My last post on this site was pre-Christmas. I spectacularly missed the opportunity of writing about my January 1st commitment to stop smoking (achieved so far with flying colours, by the way). I then reneged on posting suitably colourful and joyous photos of my kids enjoying the Chinese (in Vietnam, ‘Tet’) lunar New Year celebrations last week, as well as the standard picture of my Tet tree in bloom, them performing in their Tet concert, and me pontificating on what the new Year of the Horse might all be about. On which front I am still none the wiser.
February kicked off nearly a week ago, and my “No Booze Feb” pledge was underway (watch this space, at this rate, next month I’ll convert to Buddhism, take up sunrise yoga classes and become a caffeine-free, vegan) in earnest – and yet I just didn’t get round to documenting this very sobering moment in time.
If I’d had the chance, I would have regaled you sooner with the rather tragic weekend story of how a stomach bug last Saturday ensured my quick demise over a 48 hour period, during which I didn’t eat, and spent as much time in my bathroom in two days as the average person might spend in a year. It was not pretty.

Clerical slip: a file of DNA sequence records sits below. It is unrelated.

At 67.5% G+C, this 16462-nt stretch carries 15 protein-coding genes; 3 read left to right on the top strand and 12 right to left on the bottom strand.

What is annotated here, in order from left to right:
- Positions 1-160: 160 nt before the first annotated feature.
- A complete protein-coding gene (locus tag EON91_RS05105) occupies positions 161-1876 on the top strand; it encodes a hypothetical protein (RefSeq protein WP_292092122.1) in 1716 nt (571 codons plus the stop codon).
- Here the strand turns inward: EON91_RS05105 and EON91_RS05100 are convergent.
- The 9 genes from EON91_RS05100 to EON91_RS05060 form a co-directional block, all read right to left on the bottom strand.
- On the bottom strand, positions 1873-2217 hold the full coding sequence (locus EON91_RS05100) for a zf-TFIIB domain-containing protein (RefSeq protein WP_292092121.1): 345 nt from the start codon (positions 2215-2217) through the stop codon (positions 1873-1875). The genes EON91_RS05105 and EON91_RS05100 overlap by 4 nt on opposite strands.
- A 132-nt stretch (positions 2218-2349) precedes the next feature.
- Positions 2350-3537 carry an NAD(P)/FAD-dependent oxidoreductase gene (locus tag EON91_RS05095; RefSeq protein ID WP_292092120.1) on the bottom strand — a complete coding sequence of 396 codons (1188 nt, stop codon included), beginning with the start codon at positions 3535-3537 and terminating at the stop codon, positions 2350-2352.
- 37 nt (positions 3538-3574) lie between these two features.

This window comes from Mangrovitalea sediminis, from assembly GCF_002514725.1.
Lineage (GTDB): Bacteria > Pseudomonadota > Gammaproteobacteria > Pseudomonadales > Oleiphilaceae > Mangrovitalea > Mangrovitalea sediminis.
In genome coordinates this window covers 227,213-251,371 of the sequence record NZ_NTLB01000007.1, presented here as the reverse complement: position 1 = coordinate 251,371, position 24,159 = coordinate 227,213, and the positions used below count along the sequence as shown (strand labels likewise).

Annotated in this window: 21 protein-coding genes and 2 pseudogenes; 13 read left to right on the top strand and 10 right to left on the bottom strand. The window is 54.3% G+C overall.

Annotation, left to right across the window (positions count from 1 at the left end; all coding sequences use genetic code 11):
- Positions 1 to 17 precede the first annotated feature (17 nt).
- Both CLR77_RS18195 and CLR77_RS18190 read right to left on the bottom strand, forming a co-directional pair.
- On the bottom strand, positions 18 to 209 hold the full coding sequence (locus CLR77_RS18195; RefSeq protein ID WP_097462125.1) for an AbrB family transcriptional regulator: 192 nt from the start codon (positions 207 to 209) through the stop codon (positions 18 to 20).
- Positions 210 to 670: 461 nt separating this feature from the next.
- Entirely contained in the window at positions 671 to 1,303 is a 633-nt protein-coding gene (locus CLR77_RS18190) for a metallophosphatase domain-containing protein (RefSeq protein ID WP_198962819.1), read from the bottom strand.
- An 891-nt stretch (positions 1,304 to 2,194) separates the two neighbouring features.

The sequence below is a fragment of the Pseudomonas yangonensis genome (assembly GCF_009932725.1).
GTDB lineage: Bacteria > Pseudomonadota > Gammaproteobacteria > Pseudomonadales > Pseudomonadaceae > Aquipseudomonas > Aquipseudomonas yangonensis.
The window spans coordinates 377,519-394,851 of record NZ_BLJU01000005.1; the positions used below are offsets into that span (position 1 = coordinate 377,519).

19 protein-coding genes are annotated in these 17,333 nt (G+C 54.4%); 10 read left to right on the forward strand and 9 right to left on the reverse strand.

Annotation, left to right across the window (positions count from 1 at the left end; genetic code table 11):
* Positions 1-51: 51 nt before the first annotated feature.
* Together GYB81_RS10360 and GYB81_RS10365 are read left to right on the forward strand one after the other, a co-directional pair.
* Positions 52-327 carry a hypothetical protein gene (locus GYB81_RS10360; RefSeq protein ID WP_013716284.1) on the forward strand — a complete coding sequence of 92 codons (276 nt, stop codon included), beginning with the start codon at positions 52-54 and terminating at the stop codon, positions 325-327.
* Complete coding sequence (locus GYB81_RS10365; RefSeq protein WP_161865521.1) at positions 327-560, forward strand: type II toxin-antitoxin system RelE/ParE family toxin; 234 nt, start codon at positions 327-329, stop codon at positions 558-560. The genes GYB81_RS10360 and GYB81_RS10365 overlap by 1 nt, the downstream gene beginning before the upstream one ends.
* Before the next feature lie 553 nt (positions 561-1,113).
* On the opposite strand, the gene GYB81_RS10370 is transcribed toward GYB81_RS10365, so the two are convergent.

And then, yesterday, I flew up to Hanoi on business, to find the Old Quarter looking resplendant in Tet decor, and abuzz with a heady mix of local adults drinking Tiger beers from 9am, and kids dancing in the streets (for once, not crowded with bikes and traffic).
All of this I have failed to represent so far in 2014. Such slackness is potentially, in itself, a fatal start to any new lunar year. Even my Tet tree flowered 6 days late. The omens are not good. Continue reading
Sunday afternoon, and I have a hangover.
A fitting state perhaps to welcome in the start of the festive season, although the combination of last night’s beers, 5 hours sleep, Martha wailing like a banshee, and Florence enthusiastically using me as her personal drum-kit, was not quite the ideal scenario first thing this morning in terms of remedying a sore head.
I used to love December back in the UK. It can be the most indulgent month of the year, and also the most random in terms of habits.
On the social side, for example, people start warming up their red wine and adding in fruit. More pastry gets consumed in one month than during the whole of the rest of the year. For some reason, we also decide it important that we simply must meet up with certain friends for Christmas drinks, often people we haven’t seen or heard from since the previous year when we committed to do the same, but one of us bailed out due to being “crazy at work”, “down with the flu” or “double booked” for the night. Continue reading